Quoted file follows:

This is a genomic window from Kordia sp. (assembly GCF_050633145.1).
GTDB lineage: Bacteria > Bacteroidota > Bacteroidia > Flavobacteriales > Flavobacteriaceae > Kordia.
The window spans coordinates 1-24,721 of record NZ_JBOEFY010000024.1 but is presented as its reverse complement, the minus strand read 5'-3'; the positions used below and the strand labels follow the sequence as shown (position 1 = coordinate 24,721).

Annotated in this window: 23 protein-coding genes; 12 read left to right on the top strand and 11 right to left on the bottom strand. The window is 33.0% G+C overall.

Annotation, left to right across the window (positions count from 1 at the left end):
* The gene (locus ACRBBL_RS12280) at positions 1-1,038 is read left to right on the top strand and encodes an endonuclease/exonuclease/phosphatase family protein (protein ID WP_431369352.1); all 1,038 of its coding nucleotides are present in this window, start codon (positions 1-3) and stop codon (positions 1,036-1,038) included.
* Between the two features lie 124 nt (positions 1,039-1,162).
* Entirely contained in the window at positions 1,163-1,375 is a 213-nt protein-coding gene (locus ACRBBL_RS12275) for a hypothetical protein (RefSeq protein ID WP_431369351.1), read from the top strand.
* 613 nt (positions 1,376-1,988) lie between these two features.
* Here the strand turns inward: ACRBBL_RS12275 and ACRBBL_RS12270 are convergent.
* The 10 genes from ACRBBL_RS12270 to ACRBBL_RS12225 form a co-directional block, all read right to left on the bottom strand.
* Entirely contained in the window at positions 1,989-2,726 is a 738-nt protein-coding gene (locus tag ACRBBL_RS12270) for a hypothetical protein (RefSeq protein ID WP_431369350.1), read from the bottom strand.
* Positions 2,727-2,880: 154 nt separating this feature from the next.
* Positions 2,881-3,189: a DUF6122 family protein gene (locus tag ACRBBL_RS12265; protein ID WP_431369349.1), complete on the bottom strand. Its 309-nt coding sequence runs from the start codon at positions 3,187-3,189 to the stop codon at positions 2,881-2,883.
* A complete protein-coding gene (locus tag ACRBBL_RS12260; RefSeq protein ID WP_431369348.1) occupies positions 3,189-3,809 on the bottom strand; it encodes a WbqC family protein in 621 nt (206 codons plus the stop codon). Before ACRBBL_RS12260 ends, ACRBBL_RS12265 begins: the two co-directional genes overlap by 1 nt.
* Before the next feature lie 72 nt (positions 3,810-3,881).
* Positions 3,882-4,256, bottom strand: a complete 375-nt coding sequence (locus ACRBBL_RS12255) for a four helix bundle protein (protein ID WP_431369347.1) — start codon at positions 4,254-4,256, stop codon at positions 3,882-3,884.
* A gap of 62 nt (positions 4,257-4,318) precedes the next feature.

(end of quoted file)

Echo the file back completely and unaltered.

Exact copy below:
This is a genomic window from Kordia sp. (assembly GCF_050633145.1).
GTDB lineage: Bacteria > Bacteroidota > Bacteroidia > Flavobacteriales > Flavobacteriaceae > Kordia.
The window spans coordinates 1-24,721 of record NZ_JBOEFY010000024.1 but is presented as its reverse complement, the minus strand read 5'-3'; the positions used below and the strand labels follow the sequence as shown (position 1 = coordinate 24,721).

Annotated in this window: 23 protein-coding genes; 12 read left to right on the top strand and 11 right to left on the bottom strand. The window is 33.0% G+C overall.

Annotation, left to right across the window (positions count from 1 at the left end):
* The gene (locus ACRBBL_RS12280) at positions 1-1,038 is read left to right on the top strand and encodes an endonuclease/exonuclease/phosphatase family protein (protein ID WP_431369352.1); all 1,038 of its coding nucleotides are present in this window, start codon (positions 1-3) and stop codon (positions 1,036-1,038) included.
* Between the two features lie 124 nt (positions 1,039-1,162).
* Entirely contained in the window at positions 1,163-1,375 is a 213-nt protein-coding gene (locus ACRBBL_RS12275) for a hypothetical protein (RefSeq protein ID WP_431369351.1), read from the top strand.
* 613 nt (positions 1,376-1,988) lie between these two features.
* Here the strand turns inward: ACRBBL_RS12275 and ACRBBL_RS12270 are convergent.
* The 10 genes from ACRBBL_RS12270 to ACRBBL_RS12225 form a co-directional block, all read right to left on the bottom strand.
* Entirely contained in the window at positions 1,989-2,726 is a 738-nt protein-coding gene (locus tag ACRBBL_RS12270) for a hypothetical protein (RefSeq protein ID WP_431369350.1), read from the bottom strand.
* Positions 2,727-2,880: 154 nt separating this feature from the next.
* Positions 2,881-3,189: a DUF6122 family protein gene (locus tag ACRBBL_RS12265; protein ID WP_431369349.1), complete on the bottom strand. Its 309-nt coding sequence runs from the start codon at positions 3,187-3,189 to the stop codon at positions 2,881-2,883.
* A complete protein-coding gene (locus tag ACRBBL_RS12260; RefSeq protein ID WP_431369348.1) occupies positions 3,189-3,809 on the bottom strand; it encodes a WbqC family protein in 621 nt (206 codons plus the stop codon). Before ACRBBL_RS12260 ends, ACRBBL_RS12265 begins: the two co-directional genes overlap by 1 nt.
* Before the next feature lie 72 nt (positions 3,810-3,881).
* Positions 3,882-4,256, bottom strand: a complete 375-nt coding sequence (locus ACRBBL_RS12255) for a four helix bundle protein (protein ID WP_431369347.1) — start codon at positions 4,254-4,256, stop codon at positions 3,882-3,884.
* A gap of 62 nt (positions 4,257-4,318) precedes the next feature.